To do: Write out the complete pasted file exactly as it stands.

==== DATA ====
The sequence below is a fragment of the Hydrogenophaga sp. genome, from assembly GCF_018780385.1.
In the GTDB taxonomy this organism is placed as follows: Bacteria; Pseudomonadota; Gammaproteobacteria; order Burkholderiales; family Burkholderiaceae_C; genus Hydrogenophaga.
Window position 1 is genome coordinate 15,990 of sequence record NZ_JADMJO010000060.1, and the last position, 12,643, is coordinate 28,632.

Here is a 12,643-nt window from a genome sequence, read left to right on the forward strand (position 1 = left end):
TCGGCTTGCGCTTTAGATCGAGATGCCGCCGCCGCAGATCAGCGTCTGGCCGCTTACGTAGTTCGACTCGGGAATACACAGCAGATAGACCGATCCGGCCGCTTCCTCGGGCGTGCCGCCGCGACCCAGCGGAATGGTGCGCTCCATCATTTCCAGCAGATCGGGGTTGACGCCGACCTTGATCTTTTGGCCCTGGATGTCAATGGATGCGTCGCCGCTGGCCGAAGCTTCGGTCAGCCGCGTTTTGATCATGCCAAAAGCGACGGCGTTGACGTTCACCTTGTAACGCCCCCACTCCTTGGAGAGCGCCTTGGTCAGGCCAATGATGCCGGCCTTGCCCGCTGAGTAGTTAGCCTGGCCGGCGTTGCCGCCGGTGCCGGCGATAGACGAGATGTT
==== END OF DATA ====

The sequence below is a fragment of the Hydrogenophaga sp. genome, from assembly GCF_018780385.1.
In the GTDB taxonomy this organism is placed as follows: Bacteria; Pseudomonadota; Gammaproteobacteria; order Burkholderiales; family Burkholderiaceae_C; genus Hydrogenophaga.
Window position 1 is genome coordinate 15,990 of sequence record NZ_JADMJO010000060.1, and the last position, 12,643, is coordinate 28,632.

Here is a 12,643-nt window from a genome sequence, read left to right on the forward strand (position 1 = left end):
TCGGCTTGCGCTTTAGATCGAGATGCCGCCGCCGCAGATCAGCGTCTGGCCGCTTACGTAGTTCGACTCGGGAATACACAGCAGATAGACCGATCCGGCCGCTTCCTCGGGCGTGCCGCCGCGACCCAGCGGAATGGTGCGCTCCATCATTTCCAGCAGATCGGGGTTGACGCCGACCTTGATCTTTTGGCCCTGGATGTCAATGGATGCGTCGCCGCTGGCCGAAGCTTCGGTCAGCCGCGTTTTGATCATGCCAAAAGCGACGGCGTTGACGTTCACCTTGTAACGCCCCCACTCCTTGGAGAGCGCCTTGGTCAGGCCAATGATGCCGGCCTTGCCCGCTGAGTAGTTAGCCTGGCCGGCGTTGCCGCCGGTGCCGGCGATAGACGAGATGTT